The 2011 Annual Meeting of the International Neuroethics Society is coming up on November 10 and 11 at the Carnegie Institution for Science in Washington, D.C. and I think it's going to be a terrific meeting. I particularly want to draw your attention to the law panel, scheduled for 2:45 to 4:00 on Friday, November 11. This panel will focus on neuroscience in real cases. We've got three speakers, each of whom was involved as a professional in one of the iconic cases involving law and neuroscience.
Steve Greenberg is the lawyer who introduced fMRI evidence of psychopathy into a capital sentencing case (the Dugan case in Illinois). There's a fascinating write-up of that case in Nature magazine.
Houston Gordon is the lawyer who tried, unsuccessfully, to introduce for the defense some fMRI lie detection evidence (from Cephos, one of the two companies in this market) into a federal criminal trial. This led to a two-day evidentiary hearing and an extensive written opinion (United States v. Semrau, in Westlaw or Lexis).
Russell Swerdlow is a neurologist who was the treating physician for a man who pleaded guilty to the sexual molestation of his 12 year old stepdaughter after a year or so of increasing interest in pornography. Just before sentencing, the man was found to have a tumor the size of a chicken egg pressing on his left frontal lobe. When the tumor was removed, the defendant reported that his urges disappeared. He was released on probation; about 10 months later, his urges returned. So had the tumor. When the tumor was surgical removed again, so were the urges. See the case report at 60 Arch. Neurol. 437 (2003) (PDF).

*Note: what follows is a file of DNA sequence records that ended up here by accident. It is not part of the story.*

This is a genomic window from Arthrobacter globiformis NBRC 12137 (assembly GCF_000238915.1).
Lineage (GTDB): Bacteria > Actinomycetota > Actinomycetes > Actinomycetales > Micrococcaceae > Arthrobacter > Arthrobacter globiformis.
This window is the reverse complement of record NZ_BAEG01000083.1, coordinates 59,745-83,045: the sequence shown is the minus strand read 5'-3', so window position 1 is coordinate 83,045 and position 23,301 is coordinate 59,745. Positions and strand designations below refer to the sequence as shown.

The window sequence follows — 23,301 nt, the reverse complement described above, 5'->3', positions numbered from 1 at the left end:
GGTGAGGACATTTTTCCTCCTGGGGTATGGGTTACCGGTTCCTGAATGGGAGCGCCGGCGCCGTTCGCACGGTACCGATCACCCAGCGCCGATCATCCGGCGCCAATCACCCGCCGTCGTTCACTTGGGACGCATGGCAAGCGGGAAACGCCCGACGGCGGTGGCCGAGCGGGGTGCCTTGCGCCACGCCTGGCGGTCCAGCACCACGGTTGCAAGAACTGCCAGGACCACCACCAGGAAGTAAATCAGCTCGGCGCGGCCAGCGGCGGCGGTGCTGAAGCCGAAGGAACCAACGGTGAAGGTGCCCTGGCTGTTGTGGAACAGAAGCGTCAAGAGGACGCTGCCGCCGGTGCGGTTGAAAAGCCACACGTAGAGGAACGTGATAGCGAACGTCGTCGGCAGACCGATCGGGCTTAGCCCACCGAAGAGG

Each speaker will briefly present his thoughts on the case and then participate in a question and answer period. This kind of chance to question people involved in seminal cases is rare; I think that, at least for those of us interested in law and neuroscience, it should be fascinating. Oh – and there are also a lot of other great panels and speakers on the program, including a panel on neuroscience and national security, a panel on novel treatments in neuropsychiatry, and a talk by Michael Chorost (great speaker) on neurotechnologies and humanity. (His first book, "Rebuilt: How Being Part Computer Made Me More Human," is about his own cochlear implant; I highly recommend it. He has a new book that I haven't read yet.)
–Henry T. Greely, J.D., director of the Center for Law and the Biosciences at Stanford Law School and executive committee member of the International Neuroethics Society
Professor Greely has written and been featured in several neuroethics articles for the Dana Foundation. A sampling: